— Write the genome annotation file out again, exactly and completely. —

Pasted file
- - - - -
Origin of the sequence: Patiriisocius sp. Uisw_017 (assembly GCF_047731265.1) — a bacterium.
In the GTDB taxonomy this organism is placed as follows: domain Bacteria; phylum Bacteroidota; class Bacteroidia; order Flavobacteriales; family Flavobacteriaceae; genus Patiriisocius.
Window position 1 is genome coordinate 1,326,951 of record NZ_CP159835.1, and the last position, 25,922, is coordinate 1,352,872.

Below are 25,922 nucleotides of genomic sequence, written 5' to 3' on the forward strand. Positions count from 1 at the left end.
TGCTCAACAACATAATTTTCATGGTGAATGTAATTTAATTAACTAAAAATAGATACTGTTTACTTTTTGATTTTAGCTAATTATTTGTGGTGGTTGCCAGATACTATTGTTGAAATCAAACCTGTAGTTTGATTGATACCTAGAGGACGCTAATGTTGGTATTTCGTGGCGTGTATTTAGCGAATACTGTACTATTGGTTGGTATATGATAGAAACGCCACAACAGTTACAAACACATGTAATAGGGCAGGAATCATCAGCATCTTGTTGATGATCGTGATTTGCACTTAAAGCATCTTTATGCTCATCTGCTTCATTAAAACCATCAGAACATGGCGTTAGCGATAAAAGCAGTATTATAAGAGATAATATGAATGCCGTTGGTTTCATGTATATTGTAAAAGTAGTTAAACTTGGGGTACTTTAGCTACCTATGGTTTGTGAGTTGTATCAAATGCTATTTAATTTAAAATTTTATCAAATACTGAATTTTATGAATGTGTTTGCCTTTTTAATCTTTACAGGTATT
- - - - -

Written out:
Origin of the sequence: Patiriisocius sp. Uisw_017 (assembly GCF_047731265.1) — a bacterium.
In the GTDB taxonomy this organism is placed as follows: domain Bacteria; phylum Bacteroidota; class Bacteroidia; order Flavobacteriales; family Flavobacteriaceae; genus Patiriisocius.
Window position 1 is genome coordinate 1,326,951 of record NZ_CP159835.1, and the last position, 25,922, is coordinate 1,352,872.

Below are 25,922 nucleotides of genomic sequence, written 5' to 3' on the forward strand. Positions count from 1 at the left end.
TGCTCAACAACATAATTTTCATGGTGAATGTAATTTAATTAACTAAAAATAGATACTGTTTACTTTTTGATTTTAGCTAATTATTTGTGGTGGTTGCCAGATACTATTGTTGAAATCAAACCTGTAGTTTGATTGATACCTAGAGGACGCTAATGTTGGTATTTCGTGGCGTGTATTTAGCGAATACTGTACTATTGGTTGGTATATGATAGAAACGCCACAACAGTTACAAACACATGTAATAGGGCAGGAATCATCAGCATCTTGTTGATGATCGTGATTTGCACTTAAAGCATCTTTATGCTCATCTGCTTCATTAAAACCATCAGAACATGGCGTTAGCGATAAAAGCAGTATTATAAGAGATAATATGAATGCCGTTGGTTTCATGTATATTGTAAAAGTAGTTAAACTTGGGGTACTTTAGCTACCTATGGTTTGTGAGTTGTATCAAATGCTATTTAATTTAAAATTTTATCAAATACTGAATTTTATGAATGTGTTTGCCTTTTTAATCTTTACAGGTATT